Walaa Al-Mukhtar, a petroleum engineer on a one-year assignment with the Southern Area Production Engineering Department, reviews data at a Saudi Aramco drilling site in the Southern Area. Al-Mukhtar is part of a historic transformation of the department as it welcomes women into field roles.
Once a bastion of male engineers, the Southern Area Production Engineering Department (SAPED) made a paradigm shift in 2018 as female petroleum engineers joined the department on assignment from the Reservoir Engineering Department.
Thanks to their hard work, dedication, and perseverance, coupled with SAPED’s uniquely designed Individual Development Plan (IDP) — especially tailor-made for female engineers — a historic transformation has taken place. Female engineers have not only proven their capabilities in the operational environment, but have emerged as front runners in both the office and field environments.
“This is a major step the company is taking toward encouraging diversity in workplaces and unleashing the young talents in various environments,” said SAPED manager Hamad M. Al-Marri. “Now that more females are into the business, let’s just fathom the thought of how much great input we will have as a company, achieving growth, innovation — and most importantly — a great evolution.”
Gender diversity in the workforce is not only a top priority for Saudi Aramco, but also for the Kingdom through Saudi Vision 2030. It also brings tangible benefits to the company by tapping into the rich talents and hard work ethic of the large and growing female portion of the company’s workforce.
Walaa Al-Mukhtar, one of the female engineers taking advantage of this opportunity, said breaking barriers was one key reason she jumped at the chance to work with SAPED, along with the determination to prove that female engineers can add to the industry as much as males do.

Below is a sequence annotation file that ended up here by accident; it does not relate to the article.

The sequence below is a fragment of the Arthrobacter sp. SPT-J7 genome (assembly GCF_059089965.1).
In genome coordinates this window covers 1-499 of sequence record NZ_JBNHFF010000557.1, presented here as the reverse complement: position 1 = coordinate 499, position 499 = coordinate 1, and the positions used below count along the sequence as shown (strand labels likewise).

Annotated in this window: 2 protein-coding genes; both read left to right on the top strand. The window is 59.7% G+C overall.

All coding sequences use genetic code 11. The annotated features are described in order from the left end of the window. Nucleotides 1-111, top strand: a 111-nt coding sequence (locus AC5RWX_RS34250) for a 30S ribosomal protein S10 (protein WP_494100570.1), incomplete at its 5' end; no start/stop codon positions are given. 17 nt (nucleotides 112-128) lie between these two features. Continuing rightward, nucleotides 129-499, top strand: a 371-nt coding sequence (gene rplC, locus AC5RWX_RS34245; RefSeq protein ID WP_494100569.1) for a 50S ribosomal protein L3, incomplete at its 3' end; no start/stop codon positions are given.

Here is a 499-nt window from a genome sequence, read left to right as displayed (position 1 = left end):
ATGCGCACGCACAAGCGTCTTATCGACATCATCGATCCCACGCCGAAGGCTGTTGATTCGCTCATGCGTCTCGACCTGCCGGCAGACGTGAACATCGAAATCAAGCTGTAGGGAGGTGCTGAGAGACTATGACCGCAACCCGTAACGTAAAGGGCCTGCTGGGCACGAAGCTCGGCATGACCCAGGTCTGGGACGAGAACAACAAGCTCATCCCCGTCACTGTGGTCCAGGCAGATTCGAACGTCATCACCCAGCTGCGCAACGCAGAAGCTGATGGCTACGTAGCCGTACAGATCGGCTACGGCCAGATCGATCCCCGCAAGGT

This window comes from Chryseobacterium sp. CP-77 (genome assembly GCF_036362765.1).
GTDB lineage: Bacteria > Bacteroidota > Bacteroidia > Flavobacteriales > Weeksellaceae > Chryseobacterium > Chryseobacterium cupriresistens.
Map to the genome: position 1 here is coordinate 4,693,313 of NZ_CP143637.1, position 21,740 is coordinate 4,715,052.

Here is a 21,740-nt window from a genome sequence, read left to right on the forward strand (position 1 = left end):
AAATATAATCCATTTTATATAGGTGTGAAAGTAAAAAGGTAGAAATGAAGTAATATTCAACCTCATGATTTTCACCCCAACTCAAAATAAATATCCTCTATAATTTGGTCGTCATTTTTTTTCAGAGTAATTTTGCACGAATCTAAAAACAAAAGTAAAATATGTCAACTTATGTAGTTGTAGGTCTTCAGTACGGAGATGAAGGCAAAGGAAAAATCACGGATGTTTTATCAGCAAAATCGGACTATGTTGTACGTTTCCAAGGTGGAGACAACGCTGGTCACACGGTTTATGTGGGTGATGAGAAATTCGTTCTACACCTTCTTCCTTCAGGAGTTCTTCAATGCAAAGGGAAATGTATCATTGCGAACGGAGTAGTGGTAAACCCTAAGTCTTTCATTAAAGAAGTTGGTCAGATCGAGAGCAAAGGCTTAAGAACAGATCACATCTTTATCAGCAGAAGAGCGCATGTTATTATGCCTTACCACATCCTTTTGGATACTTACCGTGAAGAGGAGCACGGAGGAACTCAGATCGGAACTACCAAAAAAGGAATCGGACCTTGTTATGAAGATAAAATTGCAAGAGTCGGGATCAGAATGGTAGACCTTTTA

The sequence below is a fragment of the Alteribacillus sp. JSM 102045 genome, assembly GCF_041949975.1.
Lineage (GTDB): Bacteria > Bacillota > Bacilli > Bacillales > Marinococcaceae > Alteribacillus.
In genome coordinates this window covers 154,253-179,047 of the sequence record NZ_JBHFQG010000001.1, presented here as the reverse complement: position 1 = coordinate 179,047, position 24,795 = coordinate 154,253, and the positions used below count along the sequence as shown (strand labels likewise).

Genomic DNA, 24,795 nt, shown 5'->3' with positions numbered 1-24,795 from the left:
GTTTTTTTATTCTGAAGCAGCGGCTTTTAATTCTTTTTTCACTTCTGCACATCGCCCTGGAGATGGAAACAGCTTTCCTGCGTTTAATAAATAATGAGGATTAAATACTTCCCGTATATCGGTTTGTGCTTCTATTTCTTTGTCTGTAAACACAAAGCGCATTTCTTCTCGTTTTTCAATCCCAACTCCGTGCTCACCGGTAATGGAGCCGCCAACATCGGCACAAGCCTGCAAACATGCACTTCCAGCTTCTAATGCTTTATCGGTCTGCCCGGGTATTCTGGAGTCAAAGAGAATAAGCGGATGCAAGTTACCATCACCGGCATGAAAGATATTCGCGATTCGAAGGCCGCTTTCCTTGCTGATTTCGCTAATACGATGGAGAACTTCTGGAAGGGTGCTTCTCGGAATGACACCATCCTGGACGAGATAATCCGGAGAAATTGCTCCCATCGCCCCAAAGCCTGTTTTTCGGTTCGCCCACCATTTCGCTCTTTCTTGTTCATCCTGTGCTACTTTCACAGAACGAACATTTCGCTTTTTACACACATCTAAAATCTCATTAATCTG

Hosting female engineers was equally challenging for SAPED, as the experience was new for this engineering department. SAPED welcomed this challenge and took a dramatic stride to draw the company’s greatest untapped resource — female employees. Specific development plans were developed and individual mentors were assigned to each engineer for close monitoring and guidance to reinforce holistic talent management, competencies, and leadership development. The female engineers were placed in strategic units to ensure an easy and smooth transformation to their new job. To ensure a successful transition, the female engineers were assigned to work as support engineers with an experienced professional. Within a short period of three months, they independently started handling all production engineering jobs for a GOSP connected with more than 120 wells in mature fields, and the multiple challenges that followed.
Saudi Aramco is not only committed to the technical growth of its engineers, but it also strives to develop and produce future leaders. The female engineers were encouraged to participate in many leadership courses as well as in-Kingdom and out-of-Kingdom conferences on leadership development.